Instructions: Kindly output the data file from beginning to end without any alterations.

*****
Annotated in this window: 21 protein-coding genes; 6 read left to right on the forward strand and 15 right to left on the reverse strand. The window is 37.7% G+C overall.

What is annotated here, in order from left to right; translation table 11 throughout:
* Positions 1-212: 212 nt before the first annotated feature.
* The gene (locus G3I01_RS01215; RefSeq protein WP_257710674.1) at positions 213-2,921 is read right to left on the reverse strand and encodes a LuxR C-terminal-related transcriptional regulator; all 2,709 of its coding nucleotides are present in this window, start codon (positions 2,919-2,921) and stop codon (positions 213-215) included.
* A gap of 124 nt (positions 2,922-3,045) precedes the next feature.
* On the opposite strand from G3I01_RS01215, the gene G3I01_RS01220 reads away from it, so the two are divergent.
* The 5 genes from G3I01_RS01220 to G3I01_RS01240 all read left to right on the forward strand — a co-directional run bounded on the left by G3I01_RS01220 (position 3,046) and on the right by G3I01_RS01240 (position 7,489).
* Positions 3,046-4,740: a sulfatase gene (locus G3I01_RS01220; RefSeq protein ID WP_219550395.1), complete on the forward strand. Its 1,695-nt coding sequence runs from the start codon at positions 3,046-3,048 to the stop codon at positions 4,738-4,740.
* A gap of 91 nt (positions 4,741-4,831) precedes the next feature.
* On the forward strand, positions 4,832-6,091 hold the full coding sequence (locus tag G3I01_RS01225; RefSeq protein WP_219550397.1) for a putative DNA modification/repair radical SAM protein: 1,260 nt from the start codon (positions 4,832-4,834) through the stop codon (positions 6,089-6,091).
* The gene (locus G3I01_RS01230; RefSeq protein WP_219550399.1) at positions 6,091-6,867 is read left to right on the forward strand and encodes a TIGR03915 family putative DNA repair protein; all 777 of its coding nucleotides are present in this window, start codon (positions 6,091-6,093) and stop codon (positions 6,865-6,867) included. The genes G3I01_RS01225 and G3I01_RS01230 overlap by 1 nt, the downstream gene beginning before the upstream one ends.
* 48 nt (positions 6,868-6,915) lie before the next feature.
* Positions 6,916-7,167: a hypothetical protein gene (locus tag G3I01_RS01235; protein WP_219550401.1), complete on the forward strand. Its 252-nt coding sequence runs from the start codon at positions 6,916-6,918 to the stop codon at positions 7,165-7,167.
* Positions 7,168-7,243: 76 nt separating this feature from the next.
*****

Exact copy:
Annotated in this window: 21 protein-coding genes; 6 read left to right on the forward strand and 15 right to left on the reverse strand. The window is 37.7% G+C overall.

What is annotated here, in order from left to right; translation table 11 throughout:
* Positions 1-212: 212 nt before the first annotated feature.
* The gene (locus G3I01_RS01215; RefSeq protein WP_257710674.1) at positions 213-2,921 is read right to left on the reverse strand and encodes a LuxR C-terminal-related transcriptional regulator; all 2,709 of its coding nucleotides are present in this window, start codon (positions 2,919-2,921) and stop codon (positions 213-215) included.
* A gap of 124 nt (positions 2,922-3,045) precedes the next feature.
* On the opposite strand from G3I01_RS01215, the gene G3I01_RS01220 reads away from it, so the two are divergent.
* The 5 genes from G3I01_RS01220 to G3I01_RS01240 all read left to right on the forward strand — a co-directional run bounded on the left by G3I01_RS01220 (position 3,046) and on the right by G3I01_RS01240 (position 7,489).
* Positions 3,046-4,740: a sulfatase gene (locus G3I01_RS01220; RefSeq protein ID WP_219550395.1), complete on the forward strand. Its 1,695-nt coding sequence runs from the start codon at positions 3,046-3,048 to the stop codon at positions 4,738-4,740.
* A gap of 91 nt (positions 4,741-4,831) precedes the next feature.
* On the forward strand, positions 4,832-6,091 hold the full coding sequence (locus tag G3I01_RS01225; RefSeq protein WP_219550397.1) for a putative DNA modification/repair radical SAM protein: 1,260 nt from the start codon (positions 4,832-4,834) through the stop codon (positions 6,089-6,091).
* The gene (locus G3I01_RS01230; RefSeq protein WP_219550399.1) at positions 6,091-6,867 is read left to right on the forward strand and encodes a TIGR03915 family putative DNA repair protein; all 777 of its coding nucleotides are present in this window, start codon (positions 6,091-6,093) and stop codon (positions 6,865-6,867) included. The genes G3I01_RS01225 and G3I01_RS01230 overlap by 1 nt, the downstream gene beginning before the upstream one ends.
* 48 nt (positions 6,868-6,915) lie before the next feature.
* Positions 6,916-7,167: a hypothetical protein gene (locus tag G3I01_RS01235; protein WP_219550401.1), complete on the forward strand. Its 252-nt coding sequence runs from the start codon at positions 6,916-6,918 to the stop codon at positions 7,165-7,167.
* Positions 7,168-7,243: 76 nt separating this feature from the next.